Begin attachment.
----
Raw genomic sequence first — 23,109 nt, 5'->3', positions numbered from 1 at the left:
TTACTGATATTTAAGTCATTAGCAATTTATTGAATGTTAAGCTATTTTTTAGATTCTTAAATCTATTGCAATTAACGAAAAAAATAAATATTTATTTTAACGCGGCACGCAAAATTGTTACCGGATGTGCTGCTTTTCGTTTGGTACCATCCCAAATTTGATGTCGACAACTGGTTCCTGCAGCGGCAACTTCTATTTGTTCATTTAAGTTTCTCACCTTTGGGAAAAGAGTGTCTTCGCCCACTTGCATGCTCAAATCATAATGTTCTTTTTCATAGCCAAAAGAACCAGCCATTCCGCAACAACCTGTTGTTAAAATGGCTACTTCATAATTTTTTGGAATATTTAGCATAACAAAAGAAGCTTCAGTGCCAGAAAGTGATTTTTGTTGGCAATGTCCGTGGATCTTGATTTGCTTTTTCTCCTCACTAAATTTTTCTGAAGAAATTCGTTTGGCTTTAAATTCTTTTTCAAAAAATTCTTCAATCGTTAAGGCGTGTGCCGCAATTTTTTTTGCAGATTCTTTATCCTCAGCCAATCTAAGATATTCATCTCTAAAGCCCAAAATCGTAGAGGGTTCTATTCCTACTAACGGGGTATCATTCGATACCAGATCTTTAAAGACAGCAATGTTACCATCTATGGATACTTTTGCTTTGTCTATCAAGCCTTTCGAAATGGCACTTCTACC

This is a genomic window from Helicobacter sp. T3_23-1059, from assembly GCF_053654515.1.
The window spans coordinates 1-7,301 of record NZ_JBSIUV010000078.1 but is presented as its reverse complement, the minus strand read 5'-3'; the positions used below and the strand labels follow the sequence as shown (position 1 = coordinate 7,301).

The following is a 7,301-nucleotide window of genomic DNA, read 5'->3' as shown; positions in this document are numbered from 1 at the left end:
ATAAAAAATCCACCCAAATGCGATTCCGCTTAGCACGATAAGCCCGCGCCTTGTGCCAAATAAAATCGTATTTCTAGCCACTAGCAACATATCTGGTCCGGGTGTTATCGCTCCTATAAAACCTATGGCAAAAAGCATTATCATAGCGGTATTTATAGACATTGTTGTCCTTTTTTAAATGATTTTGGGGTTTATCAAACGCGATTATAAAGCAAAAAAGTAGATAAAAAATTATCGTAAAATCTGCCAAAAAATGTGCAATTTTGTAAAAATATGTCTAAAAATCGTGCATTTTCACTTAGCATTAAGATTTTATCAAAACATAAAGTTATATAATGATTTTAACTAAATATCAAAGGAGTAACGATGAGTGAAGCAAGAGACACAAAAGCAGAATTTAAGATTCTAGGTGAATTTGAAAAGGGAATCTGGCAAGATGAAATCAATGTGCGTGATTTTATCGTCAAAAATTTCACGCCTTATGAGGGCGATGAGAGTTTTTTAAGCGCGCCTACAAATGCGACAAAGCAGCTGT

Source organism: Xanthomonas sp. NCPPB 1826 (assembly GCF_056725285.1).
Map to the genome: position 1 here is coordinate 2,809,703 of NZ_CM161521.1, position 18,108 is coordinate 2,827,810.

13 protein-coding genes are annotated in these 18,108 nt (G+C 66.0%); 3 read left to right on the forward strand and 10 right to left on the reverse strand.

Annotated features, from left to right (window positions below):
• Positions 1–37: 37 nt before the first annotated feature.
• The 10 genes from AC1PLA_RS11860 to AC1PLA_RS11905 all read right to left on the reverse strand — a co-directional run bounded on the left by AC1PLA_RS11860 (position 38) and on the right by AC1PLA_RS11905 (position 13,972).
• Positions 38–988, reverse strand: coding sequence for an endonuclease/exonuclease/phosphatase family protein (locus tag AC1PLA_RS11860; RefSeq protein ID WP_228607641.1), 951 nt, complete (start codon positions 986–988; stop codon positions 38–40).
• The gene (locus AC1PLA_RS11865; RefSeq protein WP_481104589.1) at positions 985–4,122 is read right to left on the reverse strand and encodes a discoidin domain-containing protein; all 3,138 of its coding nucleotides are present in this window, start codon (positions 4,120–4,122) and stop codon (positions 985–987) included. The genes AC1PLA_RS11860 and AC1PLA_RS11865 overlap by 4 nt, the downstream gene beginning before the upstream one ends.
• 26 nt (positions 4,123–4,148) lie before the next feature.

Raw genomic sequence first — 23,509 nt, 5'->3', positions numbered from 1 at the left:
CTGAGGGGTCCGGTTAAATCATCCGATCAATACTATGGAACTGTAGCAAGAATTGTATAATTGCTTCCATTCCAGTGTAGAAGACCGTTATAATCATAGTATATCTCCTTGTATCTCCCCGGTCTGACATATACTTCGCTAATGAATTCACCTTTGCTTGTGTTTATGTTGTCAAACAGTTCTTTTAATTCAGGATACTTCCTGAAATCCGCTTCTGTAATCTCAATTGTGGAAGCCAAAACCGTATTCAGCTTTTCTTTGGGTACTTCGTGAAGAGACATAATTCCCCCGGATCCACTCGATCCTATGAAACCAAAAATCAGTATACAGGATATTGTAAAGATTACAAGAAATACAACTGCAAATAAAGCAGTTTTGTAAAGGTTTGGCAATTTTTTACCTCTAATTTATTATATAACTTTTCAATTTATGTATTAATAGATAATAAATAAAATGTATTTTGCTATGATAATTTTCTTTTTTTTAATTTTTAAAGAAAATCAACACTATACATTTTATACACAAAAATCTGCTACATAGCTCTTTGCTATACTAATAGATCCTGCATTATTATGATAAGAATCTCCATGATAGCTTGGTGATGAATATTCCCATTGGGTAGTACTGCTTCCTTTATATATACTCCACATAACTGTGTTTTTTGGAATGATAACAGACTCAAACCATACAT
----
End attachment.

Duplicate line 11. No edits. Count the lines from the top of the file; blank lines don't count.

• Positions 1–37: 37 nt before the first annotated feature.